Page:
PORTLAND, Maine — State utility regulators on Tuesday rejected Emera Maine’s request to build a $15.4 million power line from Monticello to New Brunswick, arguing there are other less costly ways to address the northern Maine power grid’s needs.

All three members of the Maine Public Utilities Commission voted to direct Emera Maine to first see how it might encourage the upgrade of a transformer north of the border.

Mark Vannoy, the commission’s chairman, said the addition of a new 138-kilovolt line from Aroostook County into New Brunswick would still involve Algonquin Power’s Tinker transformer, which is due for an upgrade.

Commissioner Carlisle McLean agreed the transformer upgrade in New Brunswick would be the least expensive way to improve reliability of the separate northern Maine grid, formerly operated as Maine Public Service.

The PUC report estimates Emera’s requested upgrade would cost the average ratepayer — using 500 kilowatt-hours per month — about $34.07 more each year in transmission fees. If the regional grid operator negotiated with Algonquin Power to help fund part of the cost of upgrading the Tinker transformer to handle more electricity, the PUC estimated ratepayers could expect about $1.94 in added annual costs.

The commissioners agreed with the report of regulatory staff issued in late August, urging against the power line proposal.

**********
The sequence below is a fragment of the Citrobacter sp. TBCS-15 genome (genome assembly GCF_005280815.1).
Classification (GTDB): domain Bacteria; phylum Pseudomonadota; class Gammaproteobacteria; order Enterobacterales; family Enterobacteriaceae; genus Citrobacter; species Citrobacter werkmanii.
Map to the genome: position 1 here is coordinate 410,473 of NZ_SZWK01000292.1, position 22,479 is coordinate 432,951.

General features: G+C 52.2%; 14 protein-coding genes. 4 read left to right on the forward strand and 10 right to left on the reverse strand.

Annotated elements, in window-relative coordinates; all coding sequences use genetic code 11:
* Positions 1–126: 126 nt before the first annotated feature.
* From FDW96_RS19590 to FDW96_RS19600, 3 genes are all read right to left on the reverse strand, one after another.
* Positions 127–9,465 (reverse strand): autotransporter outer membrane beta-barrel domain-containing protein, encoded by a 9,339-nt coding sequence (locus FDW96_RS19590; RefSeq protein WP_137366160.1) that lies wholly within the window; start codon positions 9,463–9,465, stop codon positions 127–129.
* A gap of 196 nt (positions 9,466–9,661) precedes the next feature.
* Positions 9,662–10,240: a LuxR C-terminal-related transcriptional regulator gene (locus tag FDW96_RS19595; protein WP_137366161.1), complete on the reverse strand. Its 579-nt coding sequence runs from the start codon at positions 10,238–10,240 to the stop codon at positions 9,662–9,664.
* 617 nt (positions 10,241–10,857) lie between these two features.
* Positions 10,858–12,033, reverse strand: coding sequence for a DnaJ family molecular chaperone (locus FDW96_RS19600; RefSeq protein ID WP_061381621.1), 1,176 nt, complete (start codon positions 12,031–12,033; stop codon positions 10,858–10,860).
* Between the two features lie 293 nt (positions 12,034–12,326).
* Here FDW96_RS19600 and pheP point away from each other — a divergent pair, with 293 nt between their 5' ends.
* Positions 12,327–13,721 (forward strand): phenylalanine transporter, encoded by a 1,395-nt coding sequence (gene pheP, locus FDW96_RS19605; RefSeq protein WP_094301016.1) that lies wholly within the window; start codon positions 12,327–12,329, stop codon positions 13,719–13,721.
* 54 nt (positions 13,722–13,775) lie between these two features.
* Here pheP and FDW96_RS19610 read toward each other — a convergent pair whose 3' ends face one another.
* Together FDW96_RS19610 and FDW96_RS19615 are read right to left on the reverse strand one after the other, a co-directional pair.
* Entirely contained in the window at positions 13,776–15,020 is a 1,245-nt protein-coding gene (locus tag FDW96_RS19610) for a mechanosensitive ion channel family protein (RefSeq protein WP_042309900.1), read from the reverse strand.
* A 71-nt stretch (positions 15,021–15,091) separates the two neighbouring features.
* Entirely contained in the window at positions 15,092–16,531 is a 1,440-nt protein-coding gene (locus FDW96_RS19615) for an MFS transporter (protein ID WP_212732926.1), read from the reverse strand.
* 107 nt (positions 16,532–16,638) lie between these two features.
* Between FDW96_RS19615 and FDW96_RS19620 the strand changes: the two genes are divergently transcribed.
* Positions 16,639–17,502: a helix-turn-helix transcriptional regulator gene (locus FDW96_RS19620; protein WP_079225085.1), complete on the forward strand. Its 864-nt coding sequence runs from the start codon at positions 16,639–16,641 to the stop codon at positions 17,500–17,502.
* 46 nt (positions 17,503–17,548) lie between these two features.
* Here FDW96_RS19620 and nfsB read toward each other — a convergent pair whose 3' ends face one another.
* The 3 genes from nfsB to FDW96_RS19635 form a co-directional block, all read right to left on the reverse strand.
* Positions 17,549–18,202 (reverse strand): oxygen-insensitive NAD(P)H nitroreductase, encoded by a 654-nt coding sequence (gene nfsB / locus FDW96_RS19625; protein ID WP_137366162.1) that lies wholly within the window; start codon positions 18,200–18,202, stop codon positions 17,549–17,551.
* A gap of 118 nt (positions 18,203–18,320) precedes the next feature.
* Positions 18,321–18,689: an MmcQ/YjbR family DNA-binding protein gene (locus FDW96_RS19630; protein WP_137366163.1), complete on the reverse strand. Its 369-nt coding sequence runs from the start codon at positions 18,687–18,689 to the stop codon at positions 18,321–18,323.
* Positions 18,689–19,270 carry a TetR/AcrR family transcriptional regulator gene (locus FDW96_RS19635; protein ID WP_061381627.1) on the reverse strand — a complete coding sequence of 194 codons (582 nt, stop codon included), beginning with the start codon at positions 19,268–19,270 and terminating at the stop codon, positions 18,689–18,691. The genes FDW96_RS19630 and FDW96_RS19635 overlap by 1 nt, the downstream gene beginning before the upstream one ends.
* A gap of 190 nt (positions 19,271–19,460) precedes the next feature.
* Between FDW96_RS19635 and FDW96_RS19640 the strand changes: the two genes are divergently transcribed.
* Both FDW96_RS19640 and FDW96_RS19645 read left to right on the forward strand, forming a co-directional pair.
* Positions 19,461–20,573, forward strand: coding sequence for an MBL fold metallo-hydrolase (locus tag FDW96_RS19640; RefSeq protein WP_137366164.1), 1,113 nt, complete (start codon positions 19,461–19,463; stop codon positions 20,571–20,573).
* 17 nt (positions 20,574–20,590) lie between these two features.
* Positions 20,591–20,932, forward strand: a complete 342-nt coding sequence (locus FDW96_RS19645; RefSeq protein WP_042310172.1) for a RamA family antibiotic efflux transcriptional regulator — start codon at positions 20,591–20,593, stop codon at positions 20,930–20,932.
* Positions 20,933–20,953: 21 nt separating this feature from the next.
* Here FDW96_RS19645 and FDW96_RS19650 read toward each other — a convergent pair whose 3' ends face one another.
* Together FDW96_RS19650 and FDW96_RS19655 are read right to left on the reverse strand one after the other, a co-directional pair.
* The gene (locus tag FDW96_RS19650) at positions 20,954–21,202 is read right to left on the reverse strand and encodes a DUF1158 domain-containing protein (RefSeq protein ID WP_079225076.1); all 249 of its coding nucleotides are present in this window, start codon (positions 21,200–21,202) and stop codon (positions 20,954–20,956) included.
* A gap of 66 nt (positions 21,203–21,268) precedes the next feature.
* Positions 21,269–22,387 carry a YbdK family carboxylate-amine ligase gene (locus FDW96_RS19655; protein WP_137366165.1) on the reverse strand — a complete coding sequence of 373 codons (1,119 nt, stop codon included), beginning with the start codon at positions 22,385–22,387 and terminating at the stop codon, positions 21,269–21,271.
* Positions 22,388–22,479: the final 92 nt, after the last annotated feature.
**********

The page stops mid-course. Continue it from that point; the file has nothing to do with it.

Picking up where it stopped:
In response to that report, Emera Maine spokeswoman Susan Faloon said the utility supports upgrading the Tinker transformer but disagreed that it would solve all of the reliability weaknesses of the northern Maine system.

With the decision Tuesday, the commissioners decided to move into a second phase in the case, considering the longer-term questions about the northern Maine regional grid.

That includes whether there’s any benefit to ratepayers from connecting transmission lines in the area to the New England power grid, something that wind developers in the area might seek in order to reach the regional ISO-New England market.

EDP Renewables has proposed a massive 119-turbine wind farm located about nine miles west of Bridgewater, which would involve building a 50-mile transmission line from Houlton to Haynesville, connecting to New England’s regional power grid.

Vannoy said the commission should hold off on approving additional transmission projects while uncertainties remain about that interconnection and the long-term future of the separately administered Northern Maine grid.

The commissioners directed Emera Maine to come back to them with a proposal for supporting the Tinker upgrade through their rates by Nov. 1.


Darren Fishell

Darren is a Portland-based reporter for the Bangor Daily News writing about the Maine economy and business. He's interested in putting economic data in context and finding the stories behind the numbers.